The last week or so I’ve really had a burden to pray for Ethiopia as a country. This country is in crisis, like other African nations Ethiopia suffers from a huge HIV/AIDS epidemic, an epidemic that causes parents to be put in a situation where they cannot care for their children. I’ve been reading a book by Melissa Fay Green called “There’s no me without you”. I’m telling you, if you read this book and don’t cry your freakin’ eyes out then you have to be a robot. Plain and simple. Here are some quotes from the book that really got me thinking very differently about this adoption and the people of Ethiopia and my child’s birth parents.
“I am deeply respectful of the families who care for our children,” he said. “But I am so very interested in any help that can be given to us to keep the children’s first parents alive. Adoption is good, but children, naturally, would prefer not to see their parents die.” This struck me to the core. I thought to myself OF COURSE! I’m an idiot for never thinking that way. These parents have two choices....either keep their child in their care where they will eventually contract the virus and even possibly die before their child does or give their child up for adoption where they have a slim chance they can have a semi-normal life. Normal life of course would mean the constant reminder that your parents had to abandon you. That’s a horrible norm in my opinion. Adoption is a fantastic option, an undeniably character building self assessment gut check option, but obviously I’d rather my child be with their mother and father in their home country, healthy, happy and safe. On the same token another quote from the book. “Adoption is not the answer to HIV/AIDS in Africa. Adoption rescues few. Adoption illuminates by example: these few once-loved children who lost their parents to preventable diseases have been offered a second chance at family life in foreign countries; like young ambassadors, they instruct us. For every orphan turning up in a northern-hemisphere household-winning the spelling bee, winning the cross-country race, joining the Boy Scouts, learning to rollerblade, playing the trumpet or the violin---ten thousand African children remain behind...alone.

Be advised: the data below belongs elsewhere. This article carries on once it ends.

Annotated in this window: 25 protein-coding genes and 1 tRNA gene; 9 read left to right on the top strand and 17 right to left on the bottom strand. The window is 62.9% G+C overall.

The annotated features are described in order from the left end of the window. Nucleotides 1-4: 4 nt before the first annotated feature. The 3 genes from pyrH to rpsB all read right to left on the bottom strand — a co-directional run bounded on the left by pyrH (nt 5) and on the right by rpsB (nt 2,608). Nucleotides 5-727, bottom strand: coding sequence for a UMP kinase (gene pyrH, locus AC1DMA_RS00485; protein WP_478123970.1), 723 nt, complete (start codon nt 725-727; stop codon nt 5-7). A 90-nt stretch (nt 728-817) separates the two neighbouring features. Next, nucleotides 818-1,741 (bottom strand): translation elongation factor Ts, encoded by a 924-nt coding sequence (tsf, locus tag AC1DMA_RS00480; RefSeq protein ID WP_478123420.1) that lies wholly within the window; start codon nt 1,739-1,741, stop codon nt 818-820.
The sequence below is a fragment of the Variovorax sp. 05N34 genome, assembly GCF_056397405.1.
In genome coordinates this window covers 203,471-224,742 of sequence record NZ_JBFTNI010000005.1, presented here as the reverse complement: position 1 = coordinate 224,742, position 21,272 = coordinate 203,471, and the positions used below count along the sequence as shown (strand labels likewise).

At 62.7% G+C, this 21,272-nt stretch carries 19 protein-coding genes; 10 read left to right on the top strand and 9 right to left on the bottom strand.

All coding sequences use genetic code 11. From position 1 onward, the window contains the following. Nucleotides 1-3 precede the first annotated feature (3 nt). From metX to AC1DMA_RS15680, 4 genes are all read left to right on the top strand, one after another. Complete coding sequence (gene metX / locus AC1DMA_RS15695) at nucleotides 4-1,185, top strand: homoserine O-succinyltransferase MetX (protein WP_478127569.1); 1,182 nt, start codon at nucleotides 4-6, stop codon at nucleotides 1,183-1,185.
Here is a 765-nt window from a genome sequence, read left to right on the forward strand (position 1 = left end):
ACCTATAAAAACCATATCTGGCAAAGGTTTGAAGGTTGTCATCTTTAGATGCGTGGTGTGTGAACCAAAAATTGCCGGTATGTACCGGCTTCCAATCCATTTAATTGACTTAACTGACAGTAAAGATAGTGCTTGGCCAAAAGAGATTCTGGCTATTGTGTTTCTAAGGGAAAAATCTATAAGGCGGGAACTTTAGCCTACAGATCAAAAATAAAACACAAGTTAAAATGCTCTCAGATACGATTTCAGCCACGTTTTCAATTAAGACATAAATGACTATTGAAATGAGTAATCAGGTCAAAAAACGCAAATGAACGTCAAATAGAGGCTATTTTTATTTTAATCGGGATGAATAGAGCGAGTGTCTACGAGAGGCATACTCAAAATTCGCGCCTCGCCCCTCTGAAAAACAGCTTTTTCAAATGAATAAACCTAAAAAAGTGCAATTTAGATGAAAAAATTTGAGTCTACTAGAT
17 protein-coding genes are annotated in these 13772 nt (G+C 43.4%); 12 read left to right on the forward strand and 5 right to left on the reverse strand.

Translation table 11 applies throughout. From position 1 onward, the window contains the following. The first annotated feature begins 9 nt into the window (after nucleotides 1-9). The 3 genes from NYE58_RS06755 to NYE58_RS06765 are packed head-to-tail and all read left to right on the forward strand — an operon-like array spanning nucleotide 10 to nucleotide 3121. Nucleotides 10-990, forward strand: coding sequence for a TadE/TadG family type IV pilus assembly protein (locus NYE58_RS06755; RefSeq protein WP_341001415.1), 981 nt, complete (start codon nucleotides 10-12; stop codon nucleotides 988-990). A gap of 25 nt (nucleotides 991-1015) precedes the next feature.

I guess all of this to say in the beginning of this whole adoption process people would ask me “why not here in America?”. “Don’t we have plenty of children here that you can adopt without having to go clear across the world?”. My answer then was just that the need was huge in Ethiopia, but until I started doing some research I didn’t realize how great the need actually was. It’s not just the need for providing homes for millions of homeless children, it’s also getting some help to the adults that are suffering from a very treatable disease. I don’t know what I’m supposed to do about this. I don’t know what my little hands can do to help. I do know that my God is big....bigger than HIV/AIDS, I know that my prayers go to someone whose hands are truly bigger than anyones.
Psalm 48:10 “God, your name is known everywhere;all over the earth people praise you.Your right hand is full of goodness.”